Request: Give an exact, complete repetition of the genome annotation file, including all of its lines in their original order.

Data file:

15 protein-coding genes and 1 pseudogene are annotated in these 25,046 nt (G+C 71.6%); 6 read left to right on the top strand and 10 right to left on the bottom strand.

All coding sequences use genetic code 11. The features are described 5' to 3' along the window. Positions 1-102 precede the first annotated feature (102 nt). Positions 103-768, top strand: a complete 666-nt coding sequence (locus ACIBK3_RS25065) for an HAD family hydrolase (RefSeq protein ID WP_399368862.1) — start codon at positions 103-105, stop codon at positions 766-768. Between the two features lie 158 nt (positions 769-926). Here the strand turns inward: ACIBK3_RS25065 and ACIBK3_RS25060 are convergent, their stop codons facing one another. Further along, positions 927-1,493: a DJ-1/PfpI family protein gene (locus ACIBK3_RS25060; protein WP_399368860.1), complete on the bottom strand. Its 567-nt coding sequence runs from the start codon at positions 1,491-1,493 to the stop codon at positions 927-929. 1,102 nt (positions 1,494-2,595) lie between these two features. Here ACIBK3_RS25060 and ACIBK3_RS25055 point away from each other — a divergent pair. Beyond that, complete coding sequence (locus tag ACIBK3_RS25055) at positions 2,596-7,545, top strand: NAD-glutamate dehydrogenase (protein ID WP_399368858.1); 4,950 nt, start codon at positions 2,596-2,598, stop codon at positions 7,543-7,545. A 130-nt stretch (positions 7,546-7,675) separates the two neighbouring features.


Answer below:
15 protein-coding genes and 1 pseudogene are annotated in these 25,046 nt (G+C 71.6%); 6 read left to right on the top strand and 10 right to left on the bottom strand.

All coding sequences use genetic code 11. The features are described 5' to 3' along the window. Positions 1-102 precede the first annotated feature (102 nt). Positions 103-768, top strand: a complete 666-nt coding sequence (locus ACIBK3_RS25065) for an HAD family hydrolase (RefSeq protein ID WP_399368862.1) — start codon at positions 103-105, stop codon at positions 766-768. Between the two features lie 158 nt (positions 769-926). Here the strand turns inward: ACIBK3_RS25065 and ACIBK3_RS25060 are convergent, their stop codons facing one another. Further along, positions 927-1,493: a DJ-1/PfpI family protein gene (locus ACIBK3_RS25060; protein WP_399368860.1), complete on the bottom strand. Its 567-nt coding sequence runs from the start codon at positions 1,491-1,493 to the stop codon at positions 927-929. 1,102 nt (positions 1,494-2,595) lie between these two features. Here ACIBK3_RS25060 and ACIBK3_RS25055 point away from each other — a divergent pair. Beyond that, complete coding sequence (locus tag ACIBK3_RS25055) at positions 2,596-7,545, top strand: NAD-glutamate dehydrogenase (protein ID WP_399368858.1); 4,950 nt, start codon at positions 2,596-2,598, stop codon at positions 7,543-7,545. A 130-nt stretch (positions 7,546-7,675) separates the two neighbouring features.